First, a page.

Former EU Commissioner for Enlargement Gunter Verheugen said Gezi Park protests showed how democratic Turkey was, while he expects no change in German politics.
Former EU Commissioner for Enlargement Gunter Verheugen said that Gezi Park protests showed how democratic Turkey was, as people went out the streets and expressed their wills.
Verheugen, who spoke to AA in Istanbul, said the current biggest obstacle before enlargement was the economic crisis in the EU. “Everybody is pre-occuppied with crisis management, people are losing confidence in European integration, so the leaders do not have such a big appetite to bear enlargement,” he said.
Listing the so-called “enlargement fatigue” as the main reason for the EU to stall accession of candidate countries, Verheugen explained its reason as the European leaders’ failure of not explaining the citizens that the enlargement round of 2004 and 2007 were successful both politically and economically.
Verheugen added, “They are simply not true that the enlargement is the reason for the multi-crisis in the union.”
Turkey, “the scapegoat”
As for Turkey’s accession, Verheugen said that there was a lack of strategic priority in the EU compared to the term that he was on duty between 1999 and 2004.
“There was a clear common agreement that the accession of Turkey is in the strongest interests of both sides during my term,” said Verheugen.
In response to the question of what changed afterwards, Verheugen said,” I think you can clearly define the day it happened. It happened when the referendum on the European constitution failed in France and in the Netherlands and when especially, the eventual accession of Turkey was made scapegoat.”
“I know that accession of Turkey was not decisive for the result of the referendum but it was used. Since then we have especially France and Germany who made it very clear that for cultural reasons they do not accept Turkey as part of the Union,” added Verheugen.
Expressing his despair about a perceptional change in this regard, Verheugen said, “Although Nicolas Sarkozy has gone, we still have the same situation in France, and Angela Merkel in Germany has the same position.”
No change in German politics
Upon the question whether there would be a change in German politics after the elections in September, “I do not expect that the policy in Germany will change after the elections, Merkel’s party will remain or has good chance to remain as the strongest party.” said Verheugen.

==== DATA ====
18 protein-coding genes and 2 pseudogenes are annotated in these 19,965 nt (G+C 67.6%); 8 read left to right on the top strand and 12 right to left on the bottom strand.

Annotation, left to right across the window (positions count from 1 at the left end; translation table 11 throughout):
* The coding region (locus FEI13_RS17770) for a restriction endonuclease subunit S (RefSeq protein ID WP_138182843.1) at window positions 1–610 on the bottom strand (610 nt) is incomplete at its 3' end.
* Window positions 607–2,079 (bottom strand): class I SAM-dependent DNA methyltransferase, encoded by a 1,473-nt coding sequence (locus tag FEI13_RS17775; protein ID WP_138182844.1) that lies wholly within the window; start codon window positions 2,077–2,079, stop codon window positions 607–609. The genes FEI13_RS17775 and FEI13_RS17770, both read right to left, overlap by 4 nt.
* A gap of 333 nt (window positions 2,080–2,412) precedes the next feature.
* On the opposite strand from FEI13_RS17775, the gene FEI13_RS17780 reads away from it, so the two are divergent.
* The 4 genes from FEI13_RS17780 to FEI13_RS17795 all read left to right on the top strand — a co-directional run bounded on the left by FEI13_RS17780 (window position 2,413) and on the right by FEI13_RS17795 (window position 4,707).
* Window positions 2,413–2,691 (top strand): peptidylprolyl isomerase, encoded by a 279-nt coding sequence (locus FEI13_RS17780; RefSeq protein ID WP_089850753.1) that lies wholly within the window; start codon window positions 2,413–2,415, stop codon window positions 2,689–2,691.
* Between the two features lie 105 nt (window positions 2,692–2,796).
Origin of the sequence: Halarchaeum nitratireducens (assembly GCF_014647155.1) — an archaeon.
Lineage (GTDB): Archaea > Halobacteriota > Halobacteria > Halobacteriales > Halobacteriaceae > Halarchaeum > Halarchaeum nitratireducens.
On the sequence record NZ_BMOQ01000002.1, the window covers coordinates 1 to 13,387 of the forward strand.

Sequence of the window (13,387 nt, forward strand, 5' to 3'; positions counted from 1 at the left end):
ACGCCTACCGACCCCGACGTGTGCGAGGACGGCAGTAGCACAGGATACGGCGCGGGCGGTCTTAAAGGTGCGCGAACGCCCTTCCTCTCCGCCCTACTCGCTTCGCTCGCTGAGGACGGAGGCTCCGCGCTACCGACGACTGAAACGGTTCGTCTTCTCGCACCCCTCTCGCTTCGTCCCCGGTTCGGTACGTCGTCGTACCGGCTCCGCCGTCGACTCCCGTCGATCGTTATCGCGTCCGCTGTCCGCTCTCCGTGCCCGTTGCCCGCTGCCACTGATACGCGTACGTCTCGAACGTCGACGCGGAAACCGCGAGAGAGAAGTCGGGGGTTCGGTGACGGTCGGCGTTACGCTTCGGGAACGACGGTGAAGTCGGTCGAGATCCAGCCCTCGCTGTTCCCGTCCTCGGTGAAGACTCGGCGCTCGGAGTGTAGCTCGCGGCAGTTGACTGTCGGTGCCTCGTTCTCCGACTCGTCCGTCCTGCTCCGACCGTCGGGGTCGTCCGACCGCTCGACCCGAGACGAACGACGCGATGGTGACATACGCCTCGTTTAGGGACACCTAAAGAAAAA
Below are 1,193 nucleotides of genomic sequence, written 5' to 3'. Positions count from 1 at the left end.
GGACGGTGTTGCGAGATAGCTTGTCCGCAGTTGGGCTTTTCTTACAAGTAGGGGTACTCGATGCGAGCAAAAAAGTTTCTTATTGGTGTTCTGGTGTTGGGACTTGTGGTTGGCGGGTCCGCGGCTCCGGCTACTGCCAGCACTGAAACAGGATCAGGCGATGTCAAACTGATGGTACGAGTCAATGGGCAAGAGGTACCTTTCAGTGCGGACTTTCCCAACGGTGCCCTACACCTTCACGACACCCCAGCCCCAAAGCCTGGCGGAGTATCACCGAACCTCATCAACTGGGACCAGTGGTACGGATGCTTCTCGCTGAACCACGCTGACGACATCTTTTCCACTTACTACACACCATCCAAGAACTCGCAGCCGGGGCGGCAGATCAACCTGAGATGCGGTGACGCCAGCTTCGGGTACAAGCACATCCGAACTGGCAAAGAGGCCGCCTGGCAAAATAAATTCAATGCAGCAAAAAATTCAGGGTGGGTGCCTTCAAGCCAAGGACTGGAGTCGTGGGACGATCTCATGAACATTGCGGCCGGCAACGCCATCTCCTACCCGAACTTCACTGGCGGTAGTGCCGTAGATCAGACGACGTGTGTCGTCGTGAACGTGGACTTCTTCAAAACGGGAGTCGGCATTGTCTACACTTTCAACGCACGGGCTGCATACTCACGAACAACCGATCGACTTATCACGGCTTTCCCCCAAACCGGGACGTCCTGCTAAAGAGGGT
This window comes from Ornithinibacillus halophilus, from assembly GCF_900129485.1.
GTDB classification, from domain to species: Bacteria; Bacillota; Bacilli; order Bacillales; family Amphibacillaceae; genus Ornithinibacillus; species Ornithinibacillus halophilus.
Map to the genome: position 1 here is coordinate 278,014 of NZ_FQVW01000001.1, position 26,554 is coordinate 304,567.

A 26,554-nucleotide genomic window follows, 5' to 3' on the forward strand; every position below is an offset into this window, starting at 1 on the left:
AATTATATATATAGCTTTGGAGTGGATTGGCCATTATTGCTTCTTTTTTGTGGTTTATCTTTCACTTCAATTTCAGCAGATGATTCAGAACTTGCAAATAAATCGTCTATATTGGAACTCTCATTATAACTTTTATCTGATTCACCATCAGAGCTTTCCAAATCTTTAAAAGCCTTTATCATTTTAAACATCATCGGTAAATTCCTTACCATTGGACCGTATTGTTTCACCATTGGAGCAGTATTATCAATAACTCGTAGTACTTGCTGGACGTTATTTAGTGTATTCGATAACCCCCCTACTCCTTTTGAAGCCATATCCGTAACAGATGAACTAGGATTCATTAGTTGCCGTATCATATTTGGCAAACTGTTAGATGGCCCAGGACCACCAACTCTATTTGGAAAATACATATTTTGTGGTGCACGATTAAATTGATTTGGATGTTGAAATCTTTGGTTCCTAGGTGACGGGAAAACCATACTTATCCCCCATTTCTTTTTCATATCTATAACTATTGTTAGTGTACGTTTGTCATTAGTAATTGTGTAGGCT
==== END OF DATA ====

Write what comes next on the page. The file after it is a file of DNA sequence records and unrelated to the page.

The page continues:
Cyprus, an issue of “substance”
Asked, to what extent Cyprus issue would be denominator for the future course of Turkey-EU relations, Verhuegen said, “Cyprus is an obstacle for the “process”, it is not really important, it is substance. If both Turkey and EU make a move to remove this obstacle, then that would make it very difficult for the opponents in Germany and France to continue with sabotage of the negotiations.”
“So my advice for Turkey,” added Verheugen, “would be to consider the opposition in the EU very well, and to examine what can be done to remove this obstacle.”
Gezi park protests, “normal” in democracies
In response to a question on how the Gezi Park events are perceived from Europe, Verheugen said, “It happens in other countries as well. So the only thing I can say is, we have to live with that, it is normal in democracy.”
In response to debates to compare the events to Arab Spring, Verheugen said, “This is nothing to do with Arab spring. On the contrary, it shows how democratic Turkey is, people go to the streets and express their will, what is wrong with that? If people are not satisfied, they can vote for another party.”
Verhuegen added, “If people use violence, then it is wrong, cannot be accepted. And also police intervention has to be balanced. Prime Minister Recep Tayyip Erdogan already said that he regrets the initial over-action and it will be examined.”
“I have not even considered to cancel my trip to Turkey for a second,” added Verheugen.